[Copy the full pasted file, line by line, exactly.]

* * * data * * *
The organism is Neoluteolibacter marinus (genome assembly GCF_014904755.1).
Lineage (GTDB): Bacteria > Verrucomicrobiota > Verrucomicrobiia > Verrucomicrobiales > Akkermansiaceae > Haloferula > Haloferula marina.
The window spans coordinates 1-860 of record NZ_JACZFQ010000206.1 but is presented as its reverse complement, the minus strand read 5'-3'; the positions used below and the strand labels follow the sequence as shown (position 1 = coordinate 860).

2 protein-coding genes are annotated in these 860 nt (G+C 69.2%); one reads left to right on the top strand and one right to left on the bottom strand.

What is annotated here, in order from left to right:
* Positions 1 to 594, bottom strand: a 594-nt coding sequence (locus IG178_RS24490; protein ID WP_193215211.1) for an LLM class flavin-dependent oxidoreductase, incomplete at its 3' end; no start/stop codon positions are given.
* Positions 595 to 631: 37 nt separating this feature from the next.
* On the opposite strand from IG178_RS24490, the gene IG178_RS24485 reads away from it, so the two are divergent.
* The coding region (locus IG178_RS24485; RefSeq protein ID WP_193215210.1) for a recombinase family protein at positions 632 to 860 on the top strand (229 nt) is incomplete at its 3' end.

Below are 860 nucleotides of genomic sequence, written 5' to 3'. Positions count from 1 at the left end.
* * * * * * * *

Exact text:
The organism is Neoluteolibacter marinus (genome assembly GCF_014904755.1).
Lineage (GTDB): Bacteria > Verrucomicrobiota > Verrucomicrobiia > Verrucomicrobiales > Akkermansiaceae > Haloferula > Haloferula marina.
The window spans coordinates 1-860 of record NZ_JACZFQ010000206.1 but is presented as its reverse complement, the minus strand read 5'-3'; the positions used below and the strand labels follow the sequence as shown (position 1 = coordinate 860).

2 protein-coding genes are annotated in these 860 nt (G+C 69.2%); one reads left to right on the top strand and one right to left on the bottom strand.

What is annotated here, in order from left to right:
* Positions 1 to 594, bottom strand: a 594-nt coding sequence (locus IG178_RS24490; protein ID WP_193215211.1) for an LLM class flavin-dependent oxidoreductase, incomplete at its 3' end; no start/stop codon positions are given.
* Positions 595 to 631: 37 nt separating this feature from the next.
* On the opposite strand from IG178_RS24490, the gene IG178_RS24485 reads away from it, so the two are divergent.
* The coding region (locus IG178_RS24485; RefSeq protein ID WP_193215210.1) for a recombinase family protein at positions 632 to 860 on the top strand (229 nt) is incomplete at its 3' end.

Below are 860 nucleotides of genomic sequence, written 5' to 3'. Positions count from 1 at the left end.